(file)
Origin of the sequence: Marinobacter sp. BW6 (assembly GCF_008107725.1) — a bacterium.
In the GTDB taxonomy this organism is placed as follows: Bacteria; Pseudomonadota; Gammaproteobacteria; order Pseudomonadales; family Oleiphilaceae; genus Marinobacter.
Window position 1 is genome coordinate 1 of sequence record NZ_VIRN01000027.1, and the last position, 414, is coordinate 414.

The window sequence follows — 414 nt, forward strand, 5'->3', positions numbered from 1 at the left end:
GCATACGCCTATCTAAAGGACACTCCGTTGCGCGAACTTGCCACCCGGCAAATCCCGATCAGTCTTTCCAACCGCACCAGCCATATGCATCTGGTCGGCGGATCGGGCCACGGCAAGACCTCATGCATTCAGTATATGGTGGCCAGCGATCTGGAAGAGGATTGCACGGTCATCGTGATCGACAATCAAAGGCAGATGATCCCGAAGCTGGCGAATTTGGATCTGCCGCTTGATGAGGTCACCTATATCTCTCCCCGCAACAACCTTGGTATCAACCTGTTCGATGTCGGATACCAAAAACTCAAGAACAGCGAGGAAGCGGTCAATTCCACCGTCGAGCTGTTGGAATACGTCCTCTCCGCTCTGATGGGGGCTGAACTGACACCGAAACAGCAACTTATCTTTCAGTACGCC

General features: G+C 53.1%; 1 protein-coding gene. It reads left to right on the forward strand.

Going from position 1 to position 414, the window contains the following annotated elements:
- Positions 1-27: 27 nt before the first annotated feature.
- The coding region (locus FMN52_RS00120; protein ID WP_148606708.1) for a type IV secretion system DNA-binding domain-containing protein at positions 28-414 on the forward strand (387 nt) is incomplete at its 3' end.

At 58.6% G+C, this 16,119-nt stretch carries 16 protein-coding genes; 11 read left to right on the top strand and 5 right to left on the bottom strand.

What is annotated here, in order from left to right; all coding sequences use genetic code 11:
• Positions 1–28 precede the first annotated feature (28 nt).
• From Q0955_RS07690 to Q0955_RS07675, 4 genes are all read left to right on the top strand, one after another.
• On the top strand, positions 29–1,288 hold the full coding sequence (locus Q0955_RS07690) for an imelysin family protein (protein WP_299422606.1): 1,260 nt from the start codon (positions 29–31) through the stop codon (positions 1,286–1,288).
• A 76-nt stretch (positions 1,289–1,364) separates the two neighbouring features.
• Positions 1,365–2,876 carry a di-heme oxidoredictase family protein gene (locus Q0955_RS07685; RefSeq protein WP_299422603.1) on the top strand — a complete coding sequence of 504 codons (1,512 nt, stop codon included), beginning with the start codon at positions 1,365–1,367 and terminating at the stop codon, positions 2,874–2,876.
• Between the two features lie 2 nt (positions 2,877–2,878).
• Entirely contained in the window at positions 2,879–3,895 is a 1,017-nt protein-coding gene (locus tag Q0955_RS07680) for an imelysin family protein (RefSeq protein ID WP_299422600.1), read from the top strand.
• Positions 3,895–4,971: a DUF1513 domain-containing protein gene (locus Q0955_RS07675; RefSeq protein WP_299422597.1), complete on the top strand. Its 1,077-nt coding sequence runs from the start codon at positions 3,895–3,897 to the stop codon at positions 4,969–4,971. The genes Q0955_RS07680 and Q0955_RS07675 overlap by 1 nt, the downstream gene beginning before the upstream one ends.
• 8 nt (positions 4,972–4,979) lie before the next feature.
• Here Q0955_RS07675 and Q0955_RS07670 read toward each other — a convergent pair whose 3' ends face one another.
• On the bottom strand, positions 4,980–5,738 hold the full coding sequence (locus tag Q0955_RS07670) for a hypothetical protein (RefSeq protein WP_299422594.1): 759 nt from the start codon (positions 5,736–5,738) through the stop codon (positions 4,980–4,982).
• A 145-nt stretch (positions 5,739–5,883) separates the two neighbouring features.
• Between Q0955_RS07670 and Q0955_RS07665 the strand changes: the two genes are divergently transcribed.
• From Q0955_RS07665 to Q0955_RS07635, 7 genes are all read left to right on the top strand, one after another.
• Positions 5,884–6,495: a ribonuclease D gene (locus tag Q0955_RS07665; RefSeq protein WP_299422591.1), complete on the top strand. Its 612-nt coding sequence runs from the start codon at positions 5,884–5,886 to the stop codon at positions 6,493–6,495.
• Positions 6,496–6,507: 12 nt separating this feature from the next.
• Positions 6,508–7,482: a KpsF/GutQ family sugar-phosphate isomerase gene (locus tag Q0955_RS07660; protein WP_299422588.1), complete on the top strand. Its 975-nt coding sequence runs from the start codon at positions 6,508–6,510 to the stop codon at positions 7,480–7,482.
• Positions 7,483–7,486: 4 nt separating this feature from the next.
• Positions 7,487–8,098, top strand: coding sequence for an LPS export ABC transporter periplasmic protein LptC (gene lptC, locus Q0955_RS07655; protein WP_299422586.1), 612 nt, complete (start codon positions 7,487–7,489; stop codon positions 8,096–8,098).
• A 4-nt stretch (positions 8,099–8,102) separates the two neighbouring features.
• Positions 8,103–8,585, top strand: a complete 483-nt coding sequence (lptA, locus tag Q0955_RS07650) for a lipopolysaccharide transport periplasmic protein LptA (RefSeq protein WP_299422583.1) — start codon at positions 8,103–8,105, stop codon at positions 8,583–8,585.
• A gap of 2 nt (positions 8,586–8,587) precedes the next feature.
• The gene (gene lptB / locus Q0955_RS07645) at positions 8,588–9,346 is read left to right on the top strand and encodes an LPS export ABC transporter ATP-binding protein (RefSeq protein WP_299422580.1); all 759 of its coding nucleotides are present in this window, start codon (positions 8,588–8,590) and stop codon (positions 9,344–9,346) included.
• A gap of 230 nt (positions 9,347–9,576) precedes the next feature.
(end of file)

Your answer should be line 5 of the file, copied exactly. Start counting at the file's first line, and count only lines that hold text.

GCATACGCCTATCTAAAGGACACTCCGTTGCGCGAACTTGCCACCCGGCAAATCCCGATCAGTCTTTCCAACCGCACCAGCCATATGCATCTGGTCGGCGGATCGGGCCACGGCAAGACCTCATGCATTCAGTATATGGTGGCCAGCGATCTGGAAGAGGATTGCACGGTCATCGTGATCGACAATCAAAGGCAGATGATCCCGAAGCTGGCGAATTTGGATCTGCCGCTTGATGAGGTCACCTATATCTCTCCCCGCAACAACCTTGGTATCAACCTGTTCGATGTCGGATACCAAAAACTCAAGAACAGCGAGGAAGCGGTCAATTCCACCGTCGAGCTGTTGGAATACGTCCTCTCCGCTCTGATGGGGGCTGAACTGACACCGAAACAGCAACTTATCTTTCAGTACGCC